To become a geocacher you have to register at the geocaching site, and download a geocaching app to a phone with a GPS application. This app includes the compass and enables you to download a list of all the geochaches in Israel. There are hundreds of caches hidden in all kinds of places in parks, in towns and in the countryside.

The challenge of geocaching involves using a map and the compass and following digital marker points. If you walk in the wrong direction, your phone will show you. When you're right on top of the cache, it's time to start searching for the hidden treasure. If you are having difficulty finding it there is often a hint, but the hints can sometimes be quite cryptic. This just adds to the fun of geocaching. Once found, write your details on the log book and return the cache to exactly where it was found.

It's a way to connect with people from around the world. Geocaching is an international activity; there are over 6 million people all over the world hunting for over 2 million geocaches.

There are few activities that are so varied and are free. It is also very good exercise, and people of all ages can geocache together.

Geocaching is not stressful. Clues to where a cache is hidden could be simple, given very cryptically or one clue can lead to another. It is a problem-solving activity and develops feelings of accomplishment when a cache is found. There is no consequence for failing. If you can't find the cache you won't lose a game, you aren't fined, and you don't have to clean up any mess! You simply log in that you couldn't find it and move on to the next search. With geocaching, you do not have to plan ahead. You can arrive anywhere, take out your smart phone and see if there is a cache within walking distance.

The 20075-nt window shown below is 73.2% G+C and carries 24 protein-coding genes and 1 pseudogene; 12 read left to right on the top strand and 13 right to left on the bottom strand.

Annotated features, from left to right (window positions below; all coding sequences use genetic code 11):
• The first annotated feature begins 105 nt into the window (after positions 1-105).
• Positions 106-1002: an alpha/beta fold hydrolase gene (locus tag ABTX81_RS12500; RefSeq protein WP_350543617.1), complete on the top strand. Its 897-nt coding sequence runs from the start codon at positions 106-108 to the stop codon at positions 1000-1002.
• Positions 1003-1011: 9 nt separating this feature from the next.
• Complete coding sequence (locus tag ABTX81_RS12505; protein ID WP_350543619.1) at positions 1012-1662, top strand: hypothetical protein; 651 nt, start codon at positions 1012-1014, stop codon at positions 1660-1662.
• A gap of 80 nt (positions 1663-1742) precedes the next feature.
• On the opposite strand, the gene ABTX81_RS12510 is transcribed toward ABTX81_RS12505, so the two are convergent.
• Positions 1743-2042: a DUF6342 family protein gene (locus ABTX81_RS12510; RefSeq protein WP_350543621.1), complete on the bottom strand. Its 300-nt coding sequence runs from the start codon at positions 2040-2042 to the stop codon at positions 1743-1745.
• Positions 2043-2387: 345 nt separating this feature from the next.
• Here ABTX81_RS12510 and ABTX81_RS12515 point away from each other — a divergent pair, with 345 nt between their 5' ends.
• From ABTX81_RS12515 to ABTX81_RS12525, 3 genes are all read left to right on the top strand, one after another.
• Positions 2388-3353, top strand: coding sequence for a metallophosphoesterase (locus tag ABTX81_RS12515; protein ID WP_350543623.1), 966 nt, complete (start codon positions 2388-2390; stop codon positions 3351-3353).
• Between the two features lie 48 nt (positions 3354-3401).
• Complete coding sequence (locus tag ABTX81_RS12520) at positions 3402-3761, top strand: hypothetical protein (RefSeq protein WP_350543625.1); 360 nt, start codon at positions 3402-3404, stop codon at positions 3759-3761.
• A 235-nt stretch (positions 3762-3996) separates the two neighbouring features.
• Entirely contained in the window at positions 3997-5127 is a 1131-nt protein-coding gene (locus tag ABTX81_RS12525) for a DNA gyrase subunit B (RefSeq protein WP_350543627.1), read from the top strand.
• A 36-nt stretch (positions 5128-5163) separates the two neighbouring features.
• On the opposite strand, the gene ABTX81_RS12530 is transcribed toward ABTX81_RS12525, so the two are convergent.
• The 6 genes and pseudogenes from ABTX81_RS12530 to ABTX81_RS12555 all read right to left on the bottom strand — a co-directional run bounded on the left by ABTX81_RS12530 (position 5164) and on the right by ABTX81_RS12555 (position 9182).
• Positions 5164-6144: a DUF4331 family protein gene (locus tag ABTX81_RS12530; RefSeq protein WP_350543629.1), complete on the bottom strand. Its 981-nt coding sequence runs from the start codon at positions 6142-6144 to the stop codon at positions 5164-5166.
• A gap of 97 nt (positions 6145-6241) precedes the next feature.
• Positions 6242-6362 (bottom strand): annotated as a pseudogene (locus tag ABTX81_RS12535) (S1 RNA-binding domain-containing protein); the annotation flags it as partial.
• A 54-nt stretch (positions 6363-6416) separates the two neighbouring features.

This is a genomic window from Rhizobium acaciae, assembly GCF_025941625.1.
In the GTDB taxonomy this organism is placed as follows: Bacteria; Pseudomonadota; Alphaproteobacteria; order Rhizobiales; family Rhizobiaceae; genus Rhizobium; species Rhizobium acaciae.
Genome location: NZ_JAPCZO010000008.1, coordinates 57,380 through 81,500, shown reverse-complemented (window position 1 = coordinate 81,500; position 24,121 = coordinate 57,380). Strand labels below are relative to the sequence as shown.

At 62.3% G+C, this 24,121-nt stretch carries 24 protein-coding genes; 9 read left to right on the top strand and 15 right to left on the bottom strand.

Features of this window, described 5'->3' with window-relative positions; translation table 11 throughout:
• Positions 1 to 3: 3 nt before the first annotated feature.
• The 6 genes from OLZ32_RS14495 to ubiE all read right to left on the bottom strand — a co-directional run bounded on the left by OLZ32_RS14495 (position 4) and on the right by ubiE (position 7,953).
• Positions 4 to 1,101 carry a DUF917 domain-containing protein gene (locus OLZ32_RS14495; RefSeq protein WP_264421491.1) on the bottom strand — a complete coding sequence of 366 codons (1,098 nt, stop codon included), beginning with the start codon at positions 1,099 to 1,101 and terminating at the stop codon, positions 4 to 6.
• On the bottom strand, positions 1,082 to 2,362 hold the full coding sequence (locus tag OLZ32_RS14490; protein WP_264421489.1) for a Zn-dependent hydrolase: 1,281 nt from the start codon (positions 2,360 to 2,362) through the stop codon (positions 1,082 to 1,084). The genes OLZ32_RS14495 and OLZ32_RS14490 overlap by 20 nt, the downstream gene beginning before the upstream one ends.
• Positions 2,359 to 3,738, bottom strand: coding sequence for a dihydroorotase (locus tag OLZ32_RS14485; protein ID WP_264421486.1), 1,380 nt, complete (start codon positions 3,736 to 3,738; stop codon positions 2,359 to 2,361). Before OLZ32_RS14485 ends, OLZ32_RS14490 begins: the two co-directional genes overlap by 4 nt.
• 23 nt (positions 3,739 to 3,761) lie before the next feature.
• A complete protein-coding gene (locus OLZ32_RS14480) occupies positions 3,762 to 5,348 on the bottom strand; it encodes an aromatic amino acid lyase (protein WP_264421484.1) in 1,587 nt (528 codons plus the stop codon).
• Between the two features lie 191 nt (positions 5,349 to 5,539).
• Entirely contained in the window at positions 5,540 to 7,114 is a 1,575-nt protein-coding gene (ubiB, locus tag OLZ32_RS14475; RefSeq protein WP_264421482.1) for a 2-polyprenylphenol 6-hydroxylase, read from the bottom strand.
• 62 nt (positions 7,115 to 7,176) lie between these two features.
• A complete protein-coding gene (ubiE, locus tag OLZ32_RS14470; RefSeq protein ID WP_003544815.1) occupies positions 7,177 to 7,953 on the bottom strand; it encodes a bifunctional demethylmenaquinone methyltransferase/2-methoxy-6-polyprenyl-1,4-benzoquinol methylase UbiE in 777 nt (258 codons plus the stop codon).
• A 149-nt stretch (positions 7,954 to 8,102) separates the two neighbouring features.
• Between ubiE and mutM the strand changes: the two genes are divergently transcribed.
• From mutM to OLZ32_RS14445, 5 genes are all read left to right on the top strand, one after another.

A good idea is to find a place where you can walk from cache to cache, possibly making a circular walk and hunting for several caches as you go along, walking to each one in turn. Some may be easy to reach and others could require climbing skills, or need mental skill to unravel cryptic or coded directions. They are placed in all kinds of locations which might be unknown or obscure as well as in known and famous places. There is one outside the Houses of Parliament in London that is very well-frequented and educational. From city streets to isolated countryside, geocaches can be found just about everywhere. There is even a geocache orbiting the earth on the International Space Station (but only one person has logged it!)

This is fun for the whole family.

For more information go to www.geocaching.com. It explains much more about this fascinating pastime, tells you how to register and gives you information about all aspects of the game.

To find out more about geocaching in Israel, search online for Geocaching Israel, and various sites come up.

When you have downloaded the geocaching app onto your smart phone, you will be able to locate very easily all the sites nearest to you. 

                    Geocaching in action: Barbara Lyons' granddaughter and her parents go looking for the cache in a park in Kfar Shmaryahu.   After searching, they find the item hidden in a cave 

 

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Monday, 20 September 2021